On Saturday, April 2, New York Fed President John Williams spoke about inflation, the economic outlook, and monetary policy at an event hosted by the Griswold Center for Economic Policy Studies at Princeton University.
“Price stability is essential for sustained economic prosperity, and we are strongly committed to using our tools as needed to achieve our price stability and maximum employment goals.”
“With low unemployment, solid wage growth, and ample job openings, all indicators show that the strength of the labor market is at a level consistent with my view of maximum employment.”
“The other side of our mandate is price stability, and this is where our greatest challenge now lies.”
In his remarks, President Williams said the pandemic and war in Ukraine have common effects across countries, as well as distinct impacts on the U.S. economy. “Shutdowns, contractions, and rapid rebounds were the shared impacts across countries,” he said. “But so were supply-chain bottlenecks, shortages in semiconductors, and backlogs at ports — issues we grapple with today.”
Still, there are areas where “we have had a uniquely American experience in the COVID-19 recovery,” he said. The amount of direct fiscal support in response to the pandemic was larger in the United States than in most countries, he noted. In addition, the U.S. labor market has recovered strongly, and labor shortages have become more acute in the United States.
However, high inflation is a key concern around the world, and the ongoing pandemic and war in Ukraine present challenges and uncertainty. As a result, the Federal Reserve and other central banks are moving away from the highly accommodative stances they took in the spring of 2020.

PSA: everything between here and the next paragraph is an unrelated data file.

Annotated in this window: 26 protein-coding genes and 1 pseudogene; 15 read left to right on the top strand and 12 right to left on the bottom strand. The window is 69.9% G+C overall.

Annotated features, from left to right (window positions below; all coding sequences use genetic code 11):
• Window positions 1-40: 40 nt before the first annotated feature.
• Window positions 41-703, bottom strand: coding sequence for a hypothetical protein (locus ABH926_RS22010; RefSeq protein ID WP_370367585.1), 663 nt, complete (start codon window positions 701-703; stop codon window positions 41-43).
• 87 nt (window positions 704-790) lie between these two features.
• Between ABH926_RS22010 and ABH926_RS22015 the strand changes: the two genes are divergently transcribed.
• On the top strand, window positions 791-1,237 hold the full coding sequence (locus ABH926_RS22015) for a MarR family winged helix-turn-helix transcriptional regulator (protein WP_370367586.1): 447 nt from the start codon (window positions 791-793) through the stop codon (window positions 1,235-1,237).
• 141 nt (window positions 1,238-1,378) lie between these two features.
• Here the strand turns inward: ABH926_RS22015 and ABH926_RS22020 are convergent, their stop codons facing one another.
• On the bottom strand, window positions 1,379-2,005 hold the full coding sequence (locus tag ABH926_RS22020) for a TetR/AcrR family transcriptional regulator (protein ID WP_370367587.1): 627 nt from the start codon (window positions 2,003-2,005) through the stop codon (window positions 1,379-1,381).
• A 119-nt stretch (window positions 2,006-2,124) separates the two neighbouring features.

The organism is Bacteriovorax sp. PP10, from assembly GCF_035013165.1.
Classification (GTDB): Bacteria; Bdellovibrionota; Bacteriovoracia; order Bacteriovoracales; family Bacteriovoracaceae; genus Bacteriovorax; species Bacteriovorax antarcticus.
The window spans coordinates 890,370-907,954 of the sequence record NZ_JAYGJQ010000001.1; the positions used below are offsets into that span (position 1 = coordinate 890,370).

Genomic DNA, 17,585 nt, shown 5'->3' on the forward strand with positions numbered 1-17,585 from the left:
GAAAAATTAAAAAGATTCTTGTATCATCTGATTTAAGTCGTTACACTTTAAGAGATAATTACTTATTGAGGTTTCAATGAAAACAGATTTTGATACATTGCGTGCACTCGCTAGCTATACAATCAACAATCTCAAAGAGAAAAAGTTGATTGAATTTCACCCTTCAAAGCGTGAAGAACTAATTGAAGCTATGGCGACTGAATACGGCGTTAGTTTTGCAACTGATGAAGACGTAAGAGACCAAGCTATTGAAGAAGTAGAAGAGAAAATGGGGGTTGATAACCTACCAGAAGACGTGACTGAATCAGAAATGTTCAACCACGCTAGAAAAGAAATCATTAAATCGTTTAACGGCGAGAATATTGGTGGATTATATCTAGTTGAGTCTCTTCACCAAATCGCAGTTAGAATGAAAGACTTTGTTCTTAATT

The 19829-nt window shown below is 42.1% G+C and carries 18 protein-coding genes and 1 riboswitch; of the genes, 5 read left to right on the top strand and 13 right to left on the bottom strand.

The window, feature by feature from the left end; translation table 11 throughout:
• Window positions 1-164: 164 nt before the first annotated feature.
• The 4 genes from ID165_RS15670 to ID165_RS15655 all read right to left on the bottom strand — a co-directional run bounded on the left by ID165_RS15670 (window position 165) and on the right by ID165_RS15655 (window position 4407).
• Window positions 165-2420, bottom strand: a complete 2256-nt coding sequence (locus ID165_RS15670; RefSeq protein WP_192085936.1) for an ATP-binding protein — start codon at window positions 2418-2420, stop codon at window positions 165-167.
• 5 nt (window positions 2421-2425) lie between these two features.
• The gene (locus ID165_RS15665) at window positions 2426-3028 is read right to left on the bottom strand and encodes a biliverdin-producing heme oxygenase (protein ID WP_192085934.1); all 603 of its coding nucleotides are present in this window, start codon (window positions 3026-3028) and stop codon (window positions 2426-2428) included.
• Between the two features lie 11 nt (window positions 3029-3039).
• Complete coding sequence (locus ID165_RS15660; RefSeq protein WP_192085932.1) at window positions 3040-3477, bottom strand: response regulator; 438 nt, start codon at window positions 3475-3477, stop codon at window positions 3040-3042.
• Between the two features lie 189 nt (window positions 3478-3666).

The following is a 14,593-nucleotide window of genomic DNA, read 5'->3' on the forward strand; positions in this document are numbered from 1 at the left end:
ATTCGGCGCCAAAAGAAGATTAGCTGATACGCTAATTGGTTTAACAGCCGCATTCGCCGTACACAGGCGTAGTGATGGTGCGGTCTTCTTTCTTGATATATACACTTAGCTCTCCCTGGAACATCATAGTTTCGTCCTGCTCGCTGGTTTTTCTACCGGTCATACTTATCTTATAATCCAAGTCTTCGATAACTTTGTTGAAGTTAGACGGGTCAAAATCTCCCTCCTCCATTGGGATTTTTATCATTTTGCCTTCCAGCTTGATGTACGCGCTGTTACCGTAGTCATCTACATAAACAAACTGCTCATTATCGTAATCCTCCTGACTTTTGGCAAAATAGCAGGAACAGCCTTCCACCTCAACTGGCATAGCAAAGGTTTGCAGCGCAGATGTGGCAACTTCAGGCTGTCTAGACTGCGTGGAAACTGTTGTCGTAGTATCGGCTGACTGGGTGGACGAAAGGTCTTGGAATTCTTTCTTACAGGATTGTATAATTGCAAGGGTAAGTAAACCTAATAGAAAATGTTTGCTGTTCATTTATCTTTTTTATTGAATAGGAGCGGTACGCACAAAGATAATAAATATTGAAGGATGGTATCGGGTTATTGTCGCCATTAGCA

Last month, the Federal Open Market Committee (FOMC) raised the target range for the federal funds rate by a quarter of a percentage point. The FOMC also communicated two important messages: it expects ongoing increases in the target range will be appropriate, and it expects to begin reducing its holding of securities. President Williams said he anticipates the FOMC will begin reducing the size of the balance sheet “as soon as the May FOMC meeting.”
These monetary policy actions, along with those in other countries, “will help bring demand for labor and products in closer alignment with available supply,” President Williams said. “As this reduction in demand-induced price pressures takes effect and supply constraints gradually ease, I anticipate inflation readings will begin to decline later this year, although this process will take time to fully play out.”
For 2022, President Williams said he expects inflation, as measured by the personal consumption expenditures price index, to be around 4 percent, then decline to about 2½ percent in 2023, before returning close to the Federal Reserve’s longer-run goal of 2 percent in 2024.
“These actions should enable us to manage the proverbial soft landing in a way that maintains a sustained strong economy and labor market,” he said. “Both are well positioned to withstand tighter monetary policy.”
President Williams also said he expects “the economy to continue to grow this year and for the unemployment rate to remain close to its current level.”
“These are uncertain times, and the policy questions we face are challenging,” he said. “But we have learned the lessons of high inflation from the past.”
Judy DeHaven is an executive communications specialist at the New York Fed.
This article was originally published by the New York Fed on Medium.
The views expressed in this article are those of the contributing authors and do not necessarily reflect the position of the New York Fed or the Federal Reserve System.